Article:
i was recently charged with a dwi i was bring a friend was was extremely drunk and vomiting inside my car military police asked if i had drink i replied no he then said i had and told me to drive my car and park and get out i was administer a breathalyzer immediately chewing gum at time of test also when arrested i took to intox test but there machine did not work i then ask to be escort to the nearest hospital and was denied is this worth fighting
No they are just part of the officer's many means to help determine if you are intoxicated. They are not required at any point. The gum in your mouth may have raised their suspicions and should usually be removed for 20 minutes of more before any certified breath test is administered. You should consult a local, experienced, defense attorney for more specific advice about your case.
Although my bretheren have provided good, general information, there are some unique laws in the State of North Carolina.
While an AlcoSensor (FST) is NOT required, the North Carolina General Assembly wrote into law an important factor to consider:
N.C.G.S. 20-16.3 Alcohol screening tests required for certain drivers; approval of test devices and manner of use by Department of Health and Human Services; use of test results and refusal.
N.C.G.S. 20-16.3(d) reads in relevant part, ". . .or a driver's refusal to submit may be used by a law enforcement officer, is admissible in a court."
In any event, the numerical value on the AlcoSensor is NOT admissible. Only "positive" or "negative" is admissible in court when addressing Probable Cause.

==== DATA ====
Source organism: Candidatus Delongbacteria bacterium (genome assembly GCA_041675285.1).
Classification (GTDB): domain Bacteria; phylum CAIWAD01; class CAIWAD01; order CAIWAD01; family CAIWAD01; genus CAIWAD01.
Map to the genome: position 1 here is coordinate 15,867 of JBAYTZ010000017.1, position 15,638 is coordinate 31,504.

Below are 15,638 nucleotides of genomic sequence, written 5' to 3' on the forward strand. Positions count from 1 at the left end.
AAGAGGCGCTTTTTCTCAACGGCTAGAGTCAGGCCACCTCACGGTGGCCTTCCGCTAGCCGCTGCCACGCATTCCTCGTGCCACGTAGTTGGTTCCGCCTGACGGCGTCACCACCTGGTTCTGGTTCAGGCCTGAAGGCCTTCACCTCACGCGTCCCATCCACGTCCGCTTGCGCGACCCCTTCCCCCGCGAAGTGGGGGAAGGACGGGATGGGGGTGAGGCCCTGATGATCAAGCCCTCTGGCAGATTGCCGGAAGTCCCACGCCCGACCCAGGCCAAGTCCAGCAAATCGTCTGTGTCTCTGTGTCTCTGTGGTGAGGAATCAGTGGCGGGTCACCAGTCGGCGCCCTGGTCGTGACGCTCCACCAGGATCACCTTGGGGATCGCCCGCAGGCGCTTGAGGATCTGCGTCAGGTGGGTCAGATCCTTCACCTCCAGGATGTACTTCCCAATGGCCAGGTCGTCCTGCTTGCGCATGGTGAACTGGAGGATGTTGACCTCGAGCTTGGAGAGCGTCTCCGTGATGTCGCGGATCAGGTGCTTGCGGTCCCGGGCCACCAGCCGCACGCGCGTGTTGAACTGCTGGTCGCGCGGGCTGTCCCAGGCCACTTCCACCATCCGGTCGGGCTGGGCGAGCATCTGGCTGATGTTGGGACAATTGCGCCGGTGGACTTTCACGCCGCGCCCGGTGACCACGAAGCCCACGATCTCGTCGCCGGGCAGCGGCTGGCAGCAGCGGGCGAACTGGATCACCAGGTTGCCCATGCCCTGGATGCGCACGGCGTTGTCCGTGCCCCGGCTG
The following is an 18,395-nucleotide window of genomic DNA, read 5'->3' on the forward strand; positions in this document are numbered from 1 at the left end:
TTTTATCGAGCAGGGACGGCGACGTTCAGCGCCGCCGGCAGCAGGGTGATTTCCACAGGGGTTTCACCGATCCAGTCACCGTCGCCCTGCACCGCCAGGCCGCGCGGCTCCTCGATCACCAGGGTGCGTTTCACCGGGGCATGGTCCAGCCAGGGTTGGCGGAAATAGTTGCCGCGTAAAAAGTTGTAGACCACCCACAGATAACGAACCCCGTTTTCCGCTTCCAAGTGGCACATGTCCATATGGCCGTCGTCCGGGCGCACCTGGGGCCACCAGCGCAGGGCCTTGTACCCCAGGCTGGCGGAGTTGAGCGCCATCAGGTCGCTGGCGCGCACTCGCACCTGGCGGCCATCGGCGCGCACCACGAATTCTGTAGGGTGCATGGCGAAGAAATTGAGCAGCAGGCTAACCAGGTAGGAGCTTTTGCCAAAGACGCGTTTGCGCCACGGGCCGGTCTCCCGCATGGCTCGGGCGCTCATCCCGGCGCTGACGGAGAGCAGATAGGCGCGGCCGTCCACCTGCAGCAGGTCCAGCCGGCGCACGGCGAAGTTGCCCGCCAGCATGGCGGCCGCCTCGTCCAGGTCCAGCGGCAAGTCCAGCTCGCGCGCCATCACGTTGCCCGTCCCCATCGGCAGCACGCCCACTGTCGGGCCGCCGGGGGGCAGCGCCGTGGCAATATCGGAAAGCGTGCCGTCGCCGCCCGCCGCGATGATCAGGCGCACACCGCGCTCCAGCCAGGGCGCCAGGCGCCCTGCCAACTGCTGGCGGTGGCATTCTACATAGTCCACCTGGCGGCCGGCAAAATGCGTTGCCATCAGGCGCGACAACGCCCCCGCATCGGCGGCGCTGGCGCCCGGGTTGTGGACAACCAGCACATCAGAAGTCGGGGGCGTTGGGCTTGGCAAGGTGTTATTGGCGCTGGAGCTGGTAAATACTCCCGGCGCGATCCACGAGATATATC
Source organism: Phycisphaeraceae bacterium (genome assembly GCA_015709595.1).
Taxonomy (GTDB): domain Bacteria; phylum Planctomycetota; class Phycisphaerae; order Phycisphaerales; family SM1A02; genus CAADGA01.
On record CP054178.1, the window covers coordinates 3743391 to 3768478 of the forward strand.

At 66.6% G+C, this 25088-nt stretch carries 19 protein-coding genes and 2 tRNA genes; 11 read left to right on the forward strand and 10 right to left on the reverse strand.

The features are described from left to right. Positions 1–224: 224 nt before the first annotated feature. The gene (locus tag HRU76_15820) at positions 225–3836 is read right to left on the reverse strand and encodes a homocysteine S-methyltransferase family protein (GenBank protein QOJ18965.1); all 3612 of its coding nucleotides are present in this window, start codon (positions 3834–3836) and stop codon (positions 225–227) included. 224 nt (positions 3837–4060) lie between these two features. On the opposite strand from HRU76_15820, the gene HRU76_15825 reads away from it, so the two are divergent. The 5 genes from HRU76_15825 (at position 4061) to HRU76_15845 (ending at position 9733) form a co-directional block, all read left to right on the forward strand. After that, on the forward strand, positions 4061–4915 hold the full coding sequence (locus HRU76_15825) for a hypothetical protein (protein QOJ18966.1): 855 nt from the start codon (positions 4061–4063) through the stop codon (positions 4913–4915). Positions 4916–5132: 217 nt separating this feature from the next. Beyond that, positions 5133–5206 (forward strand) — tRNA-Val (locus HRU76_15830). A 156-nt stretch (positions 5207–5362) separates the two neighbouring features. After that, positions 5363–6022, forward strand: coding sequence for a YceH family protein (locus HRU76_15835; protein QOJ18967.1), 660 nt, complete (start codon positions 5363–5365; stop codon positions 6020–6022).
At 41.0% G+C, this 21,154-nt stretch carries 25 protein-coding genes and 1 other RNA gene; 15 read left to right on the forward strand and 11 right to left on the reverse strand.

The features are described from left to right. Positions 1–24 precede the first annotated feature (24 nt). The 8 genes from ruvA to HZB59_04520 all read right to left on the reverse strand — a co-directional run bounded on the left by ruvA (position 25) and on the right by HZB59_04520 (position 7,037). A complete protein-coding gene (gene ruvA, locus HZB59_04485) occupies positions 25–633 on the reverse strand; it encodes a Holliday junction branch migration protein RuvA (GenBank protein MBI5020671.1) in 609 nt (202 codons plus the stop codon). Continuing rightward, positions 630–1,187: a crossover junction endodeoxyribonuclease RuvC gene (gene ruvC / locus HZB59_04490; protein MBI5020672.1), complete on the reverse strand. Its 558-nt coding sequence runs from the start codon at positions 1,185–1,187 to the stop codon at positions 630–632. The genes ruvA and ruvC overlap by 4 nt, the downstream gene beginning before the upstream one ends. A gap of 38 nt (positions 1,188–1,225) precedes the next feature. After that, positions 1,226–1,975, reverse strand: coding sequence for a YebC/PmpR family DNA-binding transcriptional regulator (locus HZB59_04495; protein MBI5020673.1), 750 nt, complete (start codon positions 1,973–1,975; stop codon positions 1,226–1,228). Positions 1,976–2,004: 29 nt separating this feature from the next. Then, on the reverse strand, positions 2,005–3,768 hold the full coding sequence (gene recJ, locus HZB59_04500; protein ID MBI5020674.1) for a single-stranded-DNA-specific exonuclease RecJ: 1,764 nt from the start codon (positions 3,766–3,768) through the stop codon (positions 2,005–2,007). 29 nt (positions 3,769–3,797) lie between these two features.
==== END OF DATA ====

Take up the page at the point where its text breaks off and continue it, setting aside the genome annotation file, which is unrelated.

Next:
NHTSA standards specifically caution against relying too heavily on Alcohol Screening Devices in forming probable cause. In fact, the AlcoSensor should be used as a confirmational tool and not the primary basis for formulating a legal basis for arrest.
As you might already realize, it is an EXTREMELY COMPLICATED area of law in the Pine State.
North Carolina DWI Defense
It is almost always worth fighting. To begin, the police are not required to have you do field sobriety tests and you are not required to perform them. However, a jury could see that as a sloppy investigation by the police. If you were chewing gum just before the breath test, then the test was not done properly and could be challenged. The maufacturer's guidelines for breath tests require a observation period of at least 15 to 20 minutes depending on the jurisdiction. If you had alcohol in your mouth, the gum can pick up minute amounts of it that can then throw off a test result significantly.
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